If constant stress has you feeling disillusioned, helpless, and utterly exhausted, you may be suffering from burnout. When you’re burned out from stress, problems seem insurmountable, everything looks bleak, and it’s difficult to muster up the energy to care – let alone do something about your situation.
Burnout is a state of physical, emotional and mental exhaustion from work, which results in lack of motivation, low efficiency, and feelings of helplessness. Its health effects can include anxiety, cardiovascular disease, immune disorders, insomnia, and depression. Employees can get burned out when they have either too much or not enough scope for power or affiliation compared to their individual needs.
“We found that the frustration of effective unconscious needs, caused by a lack of opportunities for motive-driven behaviour, is detrimental to psychological and physical well-being,” said Veronika Brandstatter, author and professor at the University of Zurich in Switzerland. “The same is true for goal-striving that doesn’t match a well-developed implicit motive for power or affiliation because then the excessive effort is necessary to achieve that goal. Both forms of mismatch act as ‘hidden stressors’ and can cause burnout,” Brandstatter added.
Further, the unconscious needs of employees – their so-called “implicit motives” – play an important role in the development of burnout. Researchers focused on two important motives, the first being the power motive, which is the need to take responsibility for others, maintain discipline, and engage in arguments or negotiation, to feel strong and self-efficacious. Second is the affiliation motive, or the need for positive personal relations, to feel trust, warmth, and belonging.
For the study, the team analysed 97 Swiss men and women, between the ages of 22 and 62. The greater the mismatch between someone’s affiliation motive and the scope for personal relations at the job, the higher was the risk of burnout, the researchers found. Likewise, adverse physical symptoms, such as headache, chest pain, faintness, and shortness of breath became more common with an increasing mismatch between an employee’s power motive and the scope for power in his or her job.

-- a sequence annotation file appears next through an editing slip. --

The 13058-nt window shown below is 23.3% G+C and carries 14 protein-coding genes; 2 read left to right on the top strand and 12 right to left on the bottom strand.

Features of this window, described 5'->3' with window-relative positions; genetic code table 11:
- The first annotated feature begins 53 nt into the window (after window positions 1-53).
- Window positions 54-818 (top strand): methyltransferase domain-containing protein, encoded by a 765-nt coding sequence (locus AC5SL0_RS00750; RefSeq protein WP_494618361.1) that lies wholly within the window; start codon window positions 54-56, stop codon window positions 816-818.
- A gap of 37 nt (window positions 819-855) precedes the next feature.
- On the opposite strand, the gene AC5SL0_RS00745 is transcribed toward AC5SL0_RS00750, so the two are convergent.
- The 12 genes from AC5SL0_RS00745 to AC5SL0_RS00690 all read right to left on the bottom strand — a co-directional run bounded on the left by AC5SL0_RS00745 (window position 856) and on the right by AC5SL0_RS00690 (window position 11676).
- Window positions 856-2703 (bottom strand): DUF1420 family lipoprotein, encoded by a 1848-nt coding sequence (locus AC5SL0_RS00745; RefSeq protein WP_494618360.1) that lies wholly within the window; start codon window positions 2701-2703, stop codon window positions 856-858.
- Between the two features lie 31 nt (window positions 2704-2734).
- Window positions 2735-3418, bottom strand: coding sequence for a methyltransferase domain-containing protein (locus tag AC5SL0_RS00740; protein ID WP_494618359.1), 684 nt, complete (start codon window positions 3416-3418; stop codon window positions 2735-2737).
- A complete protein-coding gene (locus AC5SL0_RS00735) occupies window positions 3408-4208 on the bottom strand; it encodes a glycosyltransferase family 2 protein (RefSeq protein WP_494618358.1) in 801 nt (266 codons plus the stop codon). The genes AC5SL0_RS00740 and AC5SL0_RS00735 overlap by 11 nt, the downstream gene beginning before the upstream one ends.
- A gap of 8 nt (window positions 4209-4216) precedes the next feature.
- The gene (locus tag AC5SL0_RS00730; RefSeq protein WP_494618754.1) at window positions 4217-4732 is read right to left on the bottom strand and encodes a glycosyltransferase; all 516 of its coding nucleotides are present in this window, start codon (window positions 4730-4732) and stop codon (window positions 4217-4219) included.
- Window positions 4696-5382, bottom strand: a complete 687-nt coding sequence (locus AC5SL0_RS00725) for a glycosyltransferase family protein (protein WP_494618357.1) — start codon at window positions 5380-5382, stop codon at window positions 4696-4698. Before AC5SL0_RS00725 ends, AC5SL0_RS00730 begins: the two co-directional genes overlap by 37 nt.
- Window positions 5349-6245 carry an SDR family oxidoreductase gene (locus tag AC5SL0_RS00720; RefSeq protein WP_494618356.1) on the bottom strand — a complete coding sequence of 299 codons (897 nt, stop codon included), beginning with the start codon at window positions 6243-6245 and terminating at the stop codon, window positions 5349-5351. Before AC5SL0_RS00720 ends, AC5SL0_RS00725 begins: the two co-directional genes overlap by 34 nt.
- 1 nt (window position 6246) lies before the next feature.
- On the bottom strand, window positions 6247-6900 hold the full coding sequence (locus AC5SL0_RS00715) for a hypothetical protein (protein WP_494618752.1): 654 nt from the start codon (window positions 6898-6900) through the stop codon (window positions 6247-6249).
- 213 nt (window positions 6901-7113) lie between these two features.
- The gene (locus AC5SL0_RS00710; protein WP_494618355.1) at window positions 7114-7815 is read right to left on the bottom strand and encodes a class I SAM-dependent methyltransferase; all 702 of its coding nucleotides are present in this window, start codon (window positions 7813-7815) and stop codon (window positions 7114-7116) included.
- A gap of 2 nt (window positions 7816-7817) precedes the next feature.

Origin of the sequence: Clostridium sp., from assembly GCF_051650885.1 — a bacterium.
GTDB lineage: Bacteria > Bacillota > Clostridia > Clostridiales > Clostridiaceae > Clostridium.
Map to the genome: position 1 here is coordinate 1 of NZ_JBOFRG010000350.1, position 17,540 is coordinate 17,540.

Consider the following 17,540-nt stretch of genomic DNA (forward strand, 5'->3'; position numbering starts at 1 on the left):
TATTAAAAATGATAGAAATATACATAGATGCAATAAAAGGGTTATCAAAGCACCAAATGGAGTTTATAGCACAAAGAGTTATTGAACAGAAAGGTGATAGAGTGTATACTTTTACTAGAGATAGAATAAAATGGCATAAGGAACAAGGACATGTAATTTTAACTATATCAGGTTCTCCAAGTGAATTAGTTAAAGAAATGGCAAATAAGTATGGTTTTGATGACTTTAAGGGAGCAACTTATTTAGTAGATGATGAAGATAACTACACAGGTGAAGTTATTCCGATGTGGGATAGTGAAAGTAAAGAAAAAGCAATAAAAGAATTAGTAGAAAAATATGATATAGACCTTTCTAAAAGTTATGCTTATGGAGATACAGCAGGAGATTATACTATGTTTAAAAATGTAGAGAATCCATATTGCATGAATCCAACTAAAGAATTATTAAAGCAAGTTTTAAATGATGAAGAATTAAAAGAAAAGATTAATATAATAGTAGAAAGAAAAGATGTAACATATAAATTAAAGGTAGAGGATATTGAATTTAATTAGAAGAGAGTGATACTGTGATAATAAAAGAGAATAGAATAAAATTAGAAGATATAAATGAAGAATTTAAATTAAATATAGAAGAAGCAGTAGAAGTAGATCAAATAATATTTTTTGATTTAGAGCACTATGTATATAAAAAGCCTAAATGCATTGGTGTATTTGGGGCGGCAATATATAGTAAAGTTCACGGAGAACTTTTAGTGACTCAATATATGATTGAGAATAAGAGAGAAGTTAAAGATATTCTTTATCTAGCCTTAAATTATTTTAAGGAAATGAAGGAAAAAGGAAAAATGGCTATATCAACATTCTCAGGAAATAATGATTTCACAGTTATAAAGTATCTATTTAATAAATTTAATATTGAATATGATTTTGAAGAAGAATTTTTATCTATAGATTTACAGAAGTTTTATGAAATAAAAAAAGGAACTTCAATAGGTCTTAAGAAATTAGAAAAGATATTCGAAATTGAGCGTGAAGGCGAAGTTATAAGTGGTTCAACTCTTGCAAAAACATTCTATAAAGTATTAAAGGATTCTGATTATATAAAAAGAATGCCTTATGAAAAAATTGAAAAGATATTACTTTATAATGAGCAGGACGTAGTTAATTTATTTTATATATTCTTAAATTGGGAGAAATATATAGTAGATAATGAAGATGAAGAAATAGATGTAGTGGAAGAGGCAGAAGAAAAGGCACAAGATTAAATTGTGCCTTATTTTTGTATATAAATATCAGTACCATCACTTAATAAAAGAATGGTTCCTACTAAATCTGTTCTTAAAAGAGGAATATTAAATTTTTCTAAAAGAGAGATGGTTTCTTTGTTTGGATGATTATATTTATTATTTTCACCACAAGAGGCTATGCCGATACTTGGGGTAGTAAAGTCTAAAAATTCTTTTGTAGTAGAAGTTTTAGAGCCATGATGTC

Interventions that prevent or repair such mismatches could increase well-being at work and reduce the risk of burnout, the research team suggested. “A motivated workforce is the key to success in today’s globalised economy. Matching employees’ motivational needs to their daily activities at work might be the way forward,” noted Beate Schulze, a researcher at the University of Leipzig in Germany. “This may also help to address growing concerns about employees’ mental health since burnout is essentially an erosion of motivation,” Schulze said, in a paper published in the journal Frontiers in Psychology.
When you’re on the road to burnout, you can feel helpless. But you have a lot more control over stress than you may think. Often the most effective way to relieve stress is to reach out to others. Here’s are some ways to do it:
Social contact is nature’s antidote to stress. Since the face and heart are wired together in the brain, talking face-to-face with a good listener can help to quickly calm your nervous system and relieve stress.
The person you talk to doesn’t have to be able to “fix” your stressors; they have to be a good listener, someone who’ll listen attentively without being distracted or judging you.
Remember that opening up won’t make you a burden to others. In fact, most friends and loved ones will be flattered that you trust them enough to confide in them, and it will only strengthen your friendship.
Try to be more sociable with your coworkers. Developing friendships with people you work with can help buffer you from job burnout. When you take a break, for example, instead of directing your attention to your smartphone, try engaging your colleagues. Or schedule social events together after work.
If you don’t feel that you have anyone to turn to, it’s never too late to build new friendships and expand your social network. Pics: Pixels